Our recent celebration of Modness reminded us where we found the title of this feature. Here’s a chance to read the first ever Lazy Sunday Afternoon – and to note how much better it is nowadays!

Lazy Sunday Afternoon is going to be a weekly feature here at The Dabbler: a bit of musical accompaniment to not doing very much at all. Given its name is taken from a Small Faces song we’ll start with them and with that very song (along with a couple of others).

Not many people know that the Small Faces got their name because they were literally small (‘face’ was Mod slang for a cool customer). Tiny they were. But Steve Marriott (right) sang big – his was one of this country’s great soul voices.

‘Was’ as he died in rather sad circumstances nearly twenty years ago (blame the usual ongoing DDH*). But he remains worshipped by some. Google him – he has probably the longest and most detailed Wikipedia entry I’ve ever come across, longer even than Napoleon’s. Best Marriott Wiki-fact: he acted in the original 1960 production of Lionel Bart’s ‘Oliver’ and sang the Artful Dodger’s part on the album of the show.

But if he was still around I’m not sure he’d thank us for drawing attention to Lazy Sunday Afternoon. The band thought its jokiness led to their not being taken as seriously as some of their po-faced contemporaries. They were probably right – but there’s nothing wrong with pop in the vein of Madness as I’m sure we music lovers living in a more mature age would agree. Indeed, they were doing something rather interesting in carrying on the spirit of old time music hall, for that was surely a strong influence.

Here it is, followed by two personal faves, Song of the Baker Man and Tin Soldier (all but the last from the splendidly eccentric Ogden’s Nut Gone Flake):

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* A useful acronym when talking about pop stars, Hollywood actors, that bloke who you see down the corner shop sometimes: Drink and Drugs Hell.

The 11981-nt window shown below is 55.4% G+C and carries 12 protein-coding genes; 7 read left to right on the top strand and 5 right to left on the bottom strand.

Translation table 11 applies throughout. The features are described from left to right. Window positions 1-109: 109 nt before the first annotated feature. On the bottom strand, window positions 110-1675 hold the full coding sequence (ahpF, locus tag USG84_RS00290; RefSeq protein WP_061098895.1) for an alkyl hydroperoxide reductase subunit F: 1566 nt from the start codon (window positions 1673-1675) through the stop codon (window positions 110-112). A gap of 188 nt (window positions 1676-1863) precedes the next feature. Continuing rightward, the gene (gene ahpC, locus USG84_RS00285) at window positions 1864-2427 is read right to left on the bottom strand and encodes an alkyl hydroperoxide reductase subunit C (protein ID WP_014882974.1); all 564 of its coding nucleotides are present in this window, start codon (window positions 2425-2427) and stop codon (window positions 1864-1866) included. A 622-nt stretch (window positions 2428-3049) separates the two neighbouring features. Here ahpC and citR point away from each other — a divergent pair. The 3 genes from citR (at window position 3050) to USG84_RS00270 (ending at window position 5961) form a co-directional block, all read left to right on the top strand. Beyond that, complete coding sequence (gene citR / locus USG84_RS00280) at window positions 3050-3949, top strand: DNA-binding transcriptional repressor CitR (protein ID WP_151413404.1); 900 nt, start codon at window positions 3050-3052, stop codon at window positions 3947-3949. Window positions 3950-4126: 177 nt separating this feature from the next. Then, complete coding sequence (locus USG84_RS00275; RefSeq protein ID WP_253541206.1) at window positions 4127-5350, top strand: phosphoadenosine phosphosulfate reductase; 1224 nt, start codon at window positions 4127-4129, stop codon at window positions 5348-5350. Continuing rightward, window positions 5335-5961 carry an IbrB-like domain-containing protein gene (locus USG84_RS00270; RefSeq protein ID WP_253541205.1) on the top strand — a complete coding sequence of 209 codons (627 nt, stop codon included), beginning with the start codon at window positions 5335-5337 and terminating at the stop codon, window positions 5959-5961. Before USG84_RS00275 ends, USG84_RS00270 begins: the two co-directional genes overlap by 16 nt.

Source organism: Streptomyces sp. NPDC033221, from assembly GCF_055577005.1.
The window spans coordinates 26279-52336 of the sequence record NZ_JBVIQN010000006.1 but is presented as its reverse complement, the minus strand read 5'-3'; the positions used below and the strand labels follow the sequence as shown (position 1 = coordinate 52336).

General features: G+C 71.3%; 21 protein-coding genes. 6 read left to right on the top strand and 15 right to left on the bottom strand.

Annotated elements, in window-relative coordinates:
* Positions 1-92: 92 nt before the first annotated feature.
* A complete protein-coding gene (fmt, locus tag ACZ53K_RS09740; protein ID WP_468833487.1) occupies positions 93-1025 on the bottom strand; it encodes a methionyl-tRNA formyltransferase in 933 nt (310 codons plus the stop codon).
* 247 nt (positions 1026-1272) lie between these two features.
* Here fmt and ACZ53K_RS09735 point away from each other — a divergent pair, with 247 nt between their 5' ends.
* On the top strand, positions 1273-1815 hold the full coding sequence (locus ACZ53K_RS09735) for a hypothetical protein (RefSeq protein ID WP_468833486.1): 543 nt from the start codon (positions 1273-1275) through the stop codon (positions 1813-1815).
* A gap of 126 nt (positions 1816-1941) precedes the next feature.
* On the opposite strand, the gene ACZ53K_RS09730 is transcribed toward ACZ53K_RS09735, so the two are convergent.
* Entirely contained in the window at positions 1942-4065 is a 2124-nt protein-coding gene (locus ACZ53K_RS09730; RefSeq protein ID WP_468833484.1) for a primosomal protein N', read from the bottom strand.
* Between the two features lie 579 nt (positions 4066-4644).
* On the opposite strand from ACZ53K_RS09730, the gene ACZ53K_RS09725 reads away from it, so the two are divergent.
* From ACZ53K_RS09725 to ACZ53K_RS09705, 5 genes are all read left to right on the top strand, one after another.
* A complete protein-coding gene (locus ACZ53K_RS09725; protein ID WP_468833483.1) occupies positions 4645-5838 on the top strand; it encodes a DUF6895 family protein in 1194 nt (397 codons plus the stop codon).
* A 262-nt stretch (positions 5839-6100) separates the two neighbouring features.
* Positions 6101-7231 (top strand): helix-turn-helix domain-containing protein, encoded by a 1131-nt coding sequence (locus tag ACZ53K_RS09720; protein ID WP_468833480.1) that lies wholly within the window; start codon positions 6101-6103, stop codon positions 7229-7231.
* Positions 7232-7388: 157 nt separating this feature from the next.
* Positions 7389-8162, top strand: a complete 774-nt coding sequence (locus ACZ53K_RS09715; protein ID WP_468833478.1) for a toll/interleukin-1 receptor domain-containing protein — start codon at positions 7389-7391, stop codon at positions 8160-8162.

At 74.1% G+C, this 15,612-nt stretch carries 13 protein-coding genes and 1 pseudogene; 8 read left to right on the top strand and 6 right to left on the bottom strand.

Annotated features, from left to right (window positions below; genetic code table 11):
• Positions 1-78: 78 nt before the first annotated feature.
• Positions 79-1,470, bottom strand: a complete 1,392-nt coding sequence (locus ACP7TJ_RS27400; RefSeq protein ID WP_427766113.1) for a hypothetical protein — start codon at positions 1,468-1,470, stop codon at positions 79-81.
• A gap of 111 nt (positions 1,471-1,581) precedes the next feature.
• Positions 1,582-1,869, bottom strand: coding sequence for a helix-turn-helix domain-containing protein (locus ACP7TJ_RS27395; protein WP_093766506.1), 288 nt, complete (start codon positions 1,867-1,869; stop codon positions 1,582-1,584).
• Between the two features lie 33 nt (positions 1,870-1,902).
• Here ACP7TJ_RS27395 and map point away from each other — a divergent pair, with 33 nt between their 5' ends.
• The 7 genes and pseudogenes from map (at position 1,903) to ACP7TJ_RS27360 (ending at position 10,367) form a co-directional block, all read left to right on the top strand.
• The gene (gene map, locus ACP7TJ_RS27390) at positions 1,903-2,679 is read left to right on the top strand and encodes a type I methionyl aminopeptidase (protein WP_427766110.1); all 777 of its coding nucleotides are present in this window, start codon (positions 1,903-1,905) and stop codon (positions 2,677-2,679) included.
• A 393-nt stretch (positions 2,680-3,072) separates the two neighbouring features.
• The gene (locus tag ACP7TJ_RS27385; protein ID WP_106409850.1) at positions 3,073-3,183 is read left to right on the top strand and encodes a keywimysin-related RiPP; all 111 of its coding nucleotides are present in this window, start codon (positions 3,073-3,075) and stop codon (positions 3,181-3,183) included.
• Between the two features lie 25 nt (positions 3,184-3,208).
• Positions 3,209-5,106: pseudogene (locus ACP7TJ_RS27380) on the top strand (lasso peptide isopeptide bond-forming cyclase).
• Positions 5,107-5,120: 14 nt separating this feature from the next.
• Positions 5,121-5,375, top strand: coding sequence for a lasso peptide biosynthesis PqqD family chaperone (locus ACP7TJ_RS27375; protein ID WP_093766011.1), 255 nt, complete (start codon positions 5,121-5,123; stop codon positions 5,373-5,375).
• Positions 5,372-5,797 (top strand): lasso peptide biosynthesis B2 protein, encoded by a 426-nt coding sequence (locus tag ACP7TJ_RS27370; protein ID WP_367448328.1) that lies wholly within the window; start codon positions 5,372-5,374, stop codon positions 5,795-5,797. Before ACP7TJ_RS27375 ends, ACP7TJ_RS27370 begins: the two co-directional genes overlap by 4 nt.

1. Ben on Sunday 12, 2012

    One of those bands that grows on you. When I used to pretend to be a mod in Scotland in the early 90s it was all the Who and the Creation, half bottles of cornershop Scotch washing down wraps of dubious sulphate. As the years go by I appreciate Marriot’s voice more. But Rene, the Docker’s Delight… what were they thinking?

  2. Ben on Sunday 12, 2012

    … but having relistened to it, the psych plod-out they do at the end of that song is pretty excellent.

  3. mahlerman on Sunday 12, 2012

    It took about 10 seconds for them to grow on me Ben.
    Matrix Ballroom outside Coventry, sometime (!) in the 60′s, purple hearts meet Carnaby Street, with a side-salad of whey-faced youths – but that sound! And that voice! When I think of the legacy of those far off days – Chris Farlowe, John Mayall, Long John Baldry. Where did we go wrong?

    • Ben on Sunday 12, 2012

      Must have been quite a gig. The whey-faced youths usually know where it’s at.

  4. Worm on Sunday 12, 2012

    There was a groovy Olympic record by long John baldry on the radio this morning – check it out!


  5. Mike, Ohio on Sunday 12, 2012

    Enjoyed all of these songs, which were new to me.

    Tin Soldier is such a tease, waiting and waiting to hear the black singer, and then it sounded like a chorus, not just her. Tasty.

  6. ian russell on Sunday 12, 2012

    Nice story about Marriott being auditioned for Brian Jones’ (or Mick Taylor) replacement in The Stones and being unable to hold back from singing out to Keith Richards’ guitar licks. Jagger said no.

    The other side to the sweet-sad story of these guys, Ronnie Lane’s Passing Show, is available on Youtube in 6 episodes. Fair brought a tear to my eye, it did.

  7. Gaw on Sunday 12, 2012

    Thanks for the lovely comments all. Nice to see the little fellas getting their due.

  8. Ben on Sunday 12, 2012

    You know who would make a good subject for a Lazy Sunday? Julian Cope. Listening to Reynard the Fox now.

    • Gaw on Sunday 12, 2012

      Ben, please feel free!